The Gait cycle
The gait cycle begins when one foot makes contact with the ground and ends when that foot contacts the ground again. Thus, each cycle begins at initial contact with a stance phase and proceeds through a swing phase, until the cycle ends with the limb's next initial contact. Stance phase accounts for approximately 60%, and swing phase for approximately 40% of a single gait cycle. The illustrations below show the three phases of the ground phase.
1. Contact phase:
- foot strikes on the outside of the heel with a 3- 4 degree ‘Tibial Varum angle’
- foot pronates and turns into a loose mobile adaptor and forms a natural shock-absorbing mechanism
- lower leg rotates internally
2. Midstance phase:
- foot converts from mobile adaptor into a rigid lever, preparing for propulsion
- foot starts to supinate
- lower leg starts to rotate externally
3. Propulsive phase:
- heel lifts off the ground
- rearfoot + forefoot lock together
- foot continues to supinate
- lower leg continues to rotate externally
Normal foot function
Normal foot function is represented by a natural cycle of pronation and supination, accompanied by internal and external rotation of the lower leg (see diagrams above). Abnormal foot function is commonly associated with Excess Pronation. At contact phase the lower limb approaches the ground with a slight angle of 3-4 degrees. This natural strike angle is referred to as the ‘Tibial Varum Angle’. As a result, the foot strikes on the outside of the calcaneus (heel bone). Next, the foot’s bone and muscle structures loosen and the foot pronates at the Subtalar Joint. This is our natural shock absorbing mechanism and it allows our feet to adapt to whatever surface we walk on.
During midstance the foot converts from mobile adaptor into a rigid lever, preparing for propulsion (supination). As the foot supinates the lower leg starts to rotate externally.
The problem occurring in many people is that during midstance the foot continues to pronate and remain loose, not allowing the foot to supinate (roll outwards) and become rigid in preparation for the propulsive phase.
Excess Pronation is very common, affecting at least half of the population. It can be attributed to different factors, including the hard, unnatural surfaces we walk on, unsupportive footwear, weak or fatigued muscles, age, body weight, arthritis, genetic factors etc.
The photos to the right show the right foot in neutral stance (Subtalar Joint in neutral, during midstance phase), as well as pronated excessively. Please take note of how the medial maleolus (inside ankle bone) is clearly protruded with excess pronation, and longitudinal arch is lowered significantly. Excess pronation commonly exhibits:
- Calcaneal eversion
- Internal tibial rotation
- Lowering and elongation of the longitudinal arch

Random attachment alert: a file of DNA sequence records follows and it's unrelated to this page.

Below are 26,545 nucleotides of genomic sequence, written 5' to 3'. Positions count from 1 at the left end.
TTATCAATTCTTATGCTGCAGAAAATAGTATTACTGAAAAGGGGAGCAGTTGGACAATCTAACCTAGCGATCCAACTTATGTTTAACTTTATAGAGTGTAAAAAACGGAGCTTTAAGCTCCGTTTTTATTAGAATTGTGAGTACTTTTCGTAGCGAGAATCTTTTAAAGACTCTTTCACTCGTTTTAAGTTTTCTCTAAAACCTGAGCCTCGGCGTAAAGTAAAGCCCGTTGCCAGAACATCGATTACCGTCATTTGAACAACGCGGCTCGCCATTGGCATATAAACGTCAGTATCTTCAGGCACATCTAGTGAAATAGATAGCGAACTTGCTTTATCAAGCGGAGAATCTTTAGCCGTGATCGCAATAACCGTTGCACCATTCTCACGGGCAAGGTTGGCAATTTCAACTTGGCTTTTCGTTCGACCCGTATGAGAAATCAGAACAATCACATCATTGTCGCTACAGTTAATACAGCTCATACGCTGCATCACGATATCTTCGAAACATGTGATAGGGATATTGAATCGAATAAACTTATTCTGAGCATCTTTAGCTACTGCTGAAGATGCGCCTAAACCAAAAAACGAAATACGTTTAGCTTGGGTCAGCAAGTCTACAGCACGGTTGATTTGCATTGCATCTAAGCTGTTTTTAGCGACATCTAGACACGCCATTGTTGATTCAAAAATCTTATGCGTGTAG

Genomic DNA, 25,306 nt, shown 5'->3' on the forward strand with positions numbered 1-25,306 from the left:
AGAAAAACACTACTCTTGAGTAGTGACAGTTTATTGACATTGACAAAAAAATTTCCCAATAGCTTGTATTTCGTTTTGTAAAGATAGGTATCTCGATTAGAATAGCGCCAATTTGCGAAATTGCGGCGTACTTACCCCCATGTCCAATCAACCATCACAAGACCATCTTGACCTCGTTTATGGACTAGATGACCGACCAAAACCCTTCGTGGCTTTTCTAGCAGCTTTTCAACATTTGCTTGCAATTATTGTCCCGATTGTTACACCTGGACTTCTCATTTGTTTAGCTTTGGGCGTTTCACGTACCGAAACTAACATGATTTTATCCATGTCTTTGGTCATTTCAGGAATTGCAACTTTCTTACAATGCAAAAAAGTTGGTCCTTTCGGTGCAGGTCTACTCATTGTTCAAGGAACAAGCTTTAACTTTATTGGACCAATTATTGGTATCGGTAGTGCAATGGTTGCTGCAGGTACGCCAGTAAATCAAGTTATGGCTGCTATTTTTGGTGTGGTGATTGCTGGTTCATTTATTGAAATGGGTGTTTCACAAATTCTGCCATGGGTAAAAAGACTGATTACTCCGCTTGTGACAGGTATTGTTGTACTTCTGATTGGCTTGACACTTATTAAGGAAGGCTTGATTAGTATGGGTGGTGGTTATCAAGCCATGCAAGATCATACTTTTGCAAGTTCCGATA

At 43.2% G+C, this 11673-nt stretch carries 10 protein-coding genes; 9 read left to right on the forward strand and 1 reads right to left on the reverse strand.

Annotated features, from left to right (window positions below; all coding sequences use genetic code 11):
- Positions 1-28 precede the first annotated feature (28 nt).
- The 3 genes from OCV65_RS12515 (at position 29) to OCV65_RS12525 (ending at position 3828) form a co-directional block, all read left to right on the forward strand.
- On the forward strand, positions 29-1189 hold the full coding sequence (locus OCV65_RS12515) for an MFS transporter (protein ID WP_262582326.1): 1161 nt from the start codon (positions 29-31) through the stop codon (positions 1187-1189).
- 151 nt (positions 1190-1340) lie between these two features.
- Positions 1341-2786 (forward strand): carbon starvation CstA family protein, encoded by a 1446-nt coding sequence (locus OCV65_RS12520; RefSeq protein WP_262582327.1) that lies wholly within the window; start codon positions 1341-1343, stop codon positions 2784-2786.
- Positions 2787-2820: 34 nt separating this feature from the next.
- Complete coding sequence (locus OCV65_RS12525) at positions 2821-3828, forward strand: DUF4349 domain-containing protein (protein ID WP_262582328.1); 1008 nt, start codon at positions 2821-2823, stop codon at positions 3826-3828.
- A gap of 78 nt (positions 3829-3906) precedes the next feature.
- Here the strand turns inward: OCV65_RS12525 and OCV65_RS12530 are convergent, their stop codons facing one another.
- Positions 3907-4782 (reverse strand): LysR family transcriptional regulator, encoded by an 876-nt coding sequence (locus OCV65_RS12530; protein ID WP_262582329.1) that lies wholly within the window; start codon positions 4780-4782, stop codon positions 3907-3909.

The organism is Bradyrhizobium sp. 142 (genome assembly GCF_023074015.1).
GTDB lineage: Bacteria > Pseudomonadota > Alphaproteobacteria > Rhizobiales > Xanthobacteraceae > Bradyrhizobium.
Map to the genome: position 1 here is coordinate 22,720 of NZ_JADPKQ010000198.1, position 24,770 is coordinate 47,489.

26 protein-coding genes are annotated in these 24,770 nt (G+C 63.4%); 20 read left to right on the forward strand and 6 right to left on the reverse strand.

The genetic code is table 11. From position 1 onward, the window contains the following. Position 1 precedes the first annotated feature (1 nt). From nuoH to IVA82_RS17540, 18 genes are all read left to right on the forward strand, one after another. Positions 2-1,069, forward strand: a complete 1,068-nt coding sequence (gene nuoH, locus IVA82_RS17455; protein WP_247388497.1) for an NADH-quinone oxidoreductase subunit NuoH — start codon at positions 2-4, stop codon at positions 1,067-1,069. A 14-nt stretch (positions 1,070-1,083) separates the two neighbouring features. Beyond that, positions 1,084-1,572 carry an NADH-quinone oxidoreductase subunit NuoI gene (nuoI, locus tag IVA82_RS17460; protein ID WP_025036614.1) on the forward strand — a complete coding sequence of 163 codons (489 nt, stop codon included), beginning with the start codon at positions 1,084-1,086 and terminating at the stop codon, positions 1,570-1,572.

- Excess medial lower limb stress
- Medial plantar displacement of the talus upon the calcaneus
- Excess weight bearing over the 1st metatarso-phalangeal joint
NOTE: Practitioners will often examine the patient's shoe wear at the sole of the shoe, aiding in the assessment of foot biomechanics. Because the foot always lands on the outside of the heel first, most people’s footwear will wear out faster on the outside heel of the shoe. This uneven wear of the shoesole is often misinterpreted as a sign of over-supination (i.e. walking on the outside of the feet). Shoe wear on the outside sole is common for both supinators and pronators as both groups always land on the outside of the foot first.
How excess pronation causes common biomechanical complaints..
Excess pronation may contribute to a wide range of biomechanical complaints from Plantar Fasciitis to low back pain. Our feet are the foundation of our body. Much like bad wheel alignment on a car, badly aligned feet can have a profound effect on our legs, knees, hips and lower back. For example, excess pronation causes internal rotation of the tibia, which in turn leads to mal-tracking of the patella over the femur. Internal tibial rotation also leads to forward pelvic tilt, causing strain in the lower back muscles.
The use of foot orthoses in the treatment of common biomechanical complaints has become more widespread in the last 10 years. An ever increasing number of studies have shown the benefits of orthotic therapy for conditions such as heel pain, knee pain and low back pain. Many physiotherapists and chiropractors in the UK have added orthotics to their range of treatment options, recognising that poor foot biomechanics may contribute to complaints in other parts of the body.
Developed by podiatrists, Footlogics orthotics address the problem of excess pronation by re-aligning the lower limb to a more natural position. By restoring normal foot function, Footlogics orthotics also help improve overall body posture.
Footlogics’ unique anatomical design and material composition provide your patient with excellent walking comfort, helping to alleviate a range of different conditons. Footlogics orthotics are made of a firm density EVA, combined with a soft upper layer of Durapontex® for added walking comfort. Different models of orthotics are available to suit different types of footwear and conditions. With Footlogics you can offer your patient effective and affordable orthotic therapy.